Silverlight – RIA Services with Code First And Gotchas

I recently worked on building a Silverlight LOB application and that became the perfect opportunity to try out RIA Services along with Code First.

What does RIA Services do? Well, if you have built a Silverlight application, you will know that you have to write server side code and client side code separately – and that the server side exposes certain web services, which will be consumed by code written on the client side. A common pattern used is MVVM, where the server side logic uses Models, whereas the client side uses ViewModel(s) to wrap the service calls and provide a data context for binding to the Views. Views (as name suggests) takes care of the UI screens.

What RIA services does is it simplifies this by replicating all your server side models on the client side by generating code on the client (this code is generated everytime the silverlight project builds). Since the generated clientside view models have one-one mapping with the server side models, it also wraps the service calls necessary for CRUD operations, and has the appropriate notifications for updating the views. RIA Services takes care of the serialization and the deserialization of model data, so you code only against strongly typed classes. You can use the view-models directly in your views, as well as instantiate domain service calls to fetch data from the server. The server has a service context which exposes all the appropriate CRUD methods for each entity, including any validation or filtering logic if necessary (this is fully controlled by the developer).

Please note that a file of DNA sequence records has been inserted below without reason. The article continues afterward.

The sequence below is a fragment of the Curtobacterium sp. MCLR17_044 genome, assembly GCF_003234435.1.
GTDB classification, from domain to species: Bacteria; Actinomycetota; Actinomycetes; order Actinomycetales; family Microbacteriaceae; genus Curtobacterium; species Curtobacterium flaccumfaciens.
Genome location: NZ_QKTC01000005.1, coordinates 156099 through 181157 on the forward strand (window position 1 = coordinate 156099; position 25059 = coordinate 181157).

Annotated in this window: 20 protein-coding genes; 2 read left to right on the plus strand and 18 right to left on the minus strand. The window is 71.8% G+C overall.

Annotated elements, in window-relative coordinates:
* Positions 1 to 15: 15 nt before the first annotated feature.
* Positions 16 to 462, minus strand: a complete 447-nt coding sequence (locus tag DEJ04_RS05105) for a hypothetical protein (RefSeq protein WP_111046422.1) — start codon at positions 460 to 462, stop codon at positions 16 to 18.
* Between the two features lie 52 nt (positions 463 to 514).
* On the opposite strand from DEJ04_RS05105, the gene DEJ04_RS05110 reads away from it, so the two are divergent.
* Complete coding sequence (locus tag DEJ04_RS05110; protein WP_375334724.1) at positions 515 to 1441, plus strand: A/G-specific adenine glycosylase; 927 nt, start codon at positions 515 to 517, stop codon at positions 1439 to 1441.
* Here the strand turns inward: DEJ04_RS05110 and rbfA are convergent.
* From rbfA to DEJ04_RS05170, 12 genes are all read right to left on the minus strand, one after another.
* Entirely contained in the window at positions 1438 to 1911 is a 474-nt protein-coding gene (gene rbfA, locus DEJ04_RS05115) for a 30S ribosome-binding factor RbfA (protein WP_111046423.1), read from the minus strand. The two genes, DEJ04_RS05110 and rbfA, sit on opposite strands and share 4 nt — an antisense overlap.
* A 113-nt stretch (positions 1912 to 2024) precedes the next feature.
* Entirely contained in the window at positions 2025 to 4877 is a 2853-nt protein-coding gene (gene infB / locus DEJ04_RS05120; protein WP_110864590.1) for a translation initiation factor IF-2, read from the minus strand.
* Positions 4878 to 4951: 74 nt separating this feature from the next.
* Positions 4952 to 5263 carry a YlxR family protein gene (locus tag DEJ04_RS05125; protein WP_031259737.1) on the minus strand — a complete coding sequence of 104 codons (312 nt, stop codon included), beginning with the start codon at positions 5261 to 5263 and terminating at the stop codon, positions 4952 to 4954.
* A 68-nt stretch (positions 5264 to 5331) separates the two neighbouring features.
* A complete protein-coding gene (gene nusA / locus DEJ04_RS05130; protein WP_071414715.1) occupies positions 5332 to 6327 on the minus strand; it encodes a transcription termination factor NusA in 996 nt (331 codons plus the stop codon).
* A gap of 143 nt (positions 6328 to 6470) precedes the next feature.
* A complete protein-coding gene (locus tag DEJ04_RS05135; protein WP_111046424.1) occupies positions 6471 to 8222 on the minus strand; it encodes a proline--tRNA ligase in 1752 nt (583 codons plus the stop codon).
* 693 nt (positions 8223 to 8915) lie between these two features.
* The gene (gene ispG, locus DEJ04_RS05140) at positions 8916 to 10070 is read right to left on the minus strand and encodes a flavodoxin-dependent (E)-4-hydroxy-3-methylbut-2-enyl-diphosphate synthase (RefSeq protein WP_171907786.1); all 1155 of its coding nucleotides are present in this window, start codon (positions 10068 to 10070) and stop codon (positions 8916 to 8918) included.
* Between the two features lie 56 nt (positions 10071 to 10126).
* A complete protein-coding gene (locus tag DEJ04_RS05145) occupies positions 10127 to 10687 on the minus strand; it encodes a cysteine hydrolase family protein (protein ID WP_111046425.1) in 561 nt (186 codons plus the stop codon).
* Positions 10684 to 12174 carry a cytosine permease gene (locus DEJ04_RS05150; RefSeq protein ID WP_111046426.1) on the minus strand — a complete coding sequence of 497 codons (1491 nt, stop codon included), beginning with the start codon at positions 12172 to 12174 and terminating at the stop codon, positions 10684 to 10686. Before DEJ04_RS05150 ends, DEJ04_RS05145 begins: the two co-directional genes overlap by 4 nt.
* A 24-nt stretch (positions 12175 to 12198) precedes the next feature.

This does deliver on its promise of building a Rich client CRUD applications painlessly, but it certainly has it’s own gotchas. Knowing them beforehand will certainly help.

  1. The current version is dependent on an older version of Entity Framework (4.1 vs the current 4.2). This will probably continue, considering that RIA services team works somewhat independently of the EF team. The worst thing about this, is that if you use Nuget and install EntityFramework package first, and then try to install RIAServices.EntityFramework, it will give you an exception (since it tries to install EF 4.1 whereas you already have a newer version). The solution is to not install EF, just install RIA services and Nuget will get the appropriate version of EF for you.
  2. Entity Serialization rules will take a bit of pain to understand and get it right. There will be several cases where the data is fetched on the server side by EF, but not serialized and received on the client side and you’ll be left wondering why. Here are some of the rules you have to follow (there are some good reasons for why it works this way) –
    1. Collections too need an [Include] attribute to be serialized and sent to the client. Along with this, for EF itself you need to remember to use the Include() LINQ expression to ensure that the data is fetched on the server side even before serialization. (you need LINQ expression to fetch data from the DB, the notation to tell RiaServices to serialize the collection property.)
    2. You explicitly need to mention the FKeys for reference properties. For eg, if you have a property of Customer type named Cust, then you also need an id property named CustID. Although you don’t have to worry about filling this manually, you can just use the reference properties and the dbcontext will take care of updating the id.
    3. Methods don’t get copied from server side to client side code. If you want certain code to be shared, you should put those files in the “shared” folder, either the entire class or at least as partial classes (the parts that you need on client side)
    4. You can define partial classes on the client side to extend the capabilities of view models generated by RIA services